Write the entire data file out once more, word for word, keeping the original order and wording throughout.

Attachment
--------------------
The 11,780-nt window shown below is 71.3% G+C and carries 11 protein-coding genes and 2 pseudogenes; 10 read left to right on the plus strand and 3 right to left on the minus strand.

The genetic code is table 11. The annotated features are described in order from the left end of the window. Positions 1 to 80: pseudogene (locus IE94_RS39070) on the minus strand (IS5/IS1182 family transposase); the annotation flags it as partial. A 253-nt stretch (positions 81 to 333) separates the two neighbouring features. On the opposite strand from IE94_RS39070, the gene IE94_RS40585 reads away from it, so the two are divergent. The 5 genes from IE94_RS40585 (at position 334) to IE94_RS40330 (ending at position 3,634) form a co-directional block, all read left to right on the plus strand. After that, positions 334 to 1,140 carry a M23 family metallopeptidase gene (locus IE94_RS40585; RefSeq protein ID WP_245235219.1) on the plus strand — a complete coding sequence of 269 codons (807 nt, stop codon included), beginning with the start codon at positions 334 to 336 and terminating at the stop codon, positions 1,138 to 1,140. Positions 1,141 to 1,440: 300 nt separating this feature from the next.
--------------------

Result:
The 11,780-nt window shown below is 71.3% G+C and carries 11 protein-coding genes and 2 pseudogenes; 10 read left to right on the plus strand and 3 right to left on the minus strand.

The genetic code is table 11. The annotated features are described in order from the left end of the window. Positions 1 to 80: pseudogene (locus IE94_RS39070) on the minus strand (IS5/IS1182 family transposase); the annotation flags it as partial. A 253-nt stretch (positions 81 to 333) separates the two neighbouring features. On the opposite strand from IE94_RS39070, the gene IE94_RS40585 reads away from it, so the two are divergent. The 5 genes from IE94_RS40585 (at position 334) to IE94_RS40330 (ending at position 3,634) form a co-directional block, all read left to right on the plus strand. After that, positions 334 to 1,140 carry a M23 family metallopeptidase gene (locus IE94_RS40585; RefSeq protein ID WP_245235219.1) on the plus strand — a complete coding sequence of 269 codons (807 nt, stop codon included), beginning with the start codon at positions 334 to 336 and terminating at the stop codon, positions 1,138 to 1,140. Positions 1,141 to 1,440: 300 nt separating this feature from the next.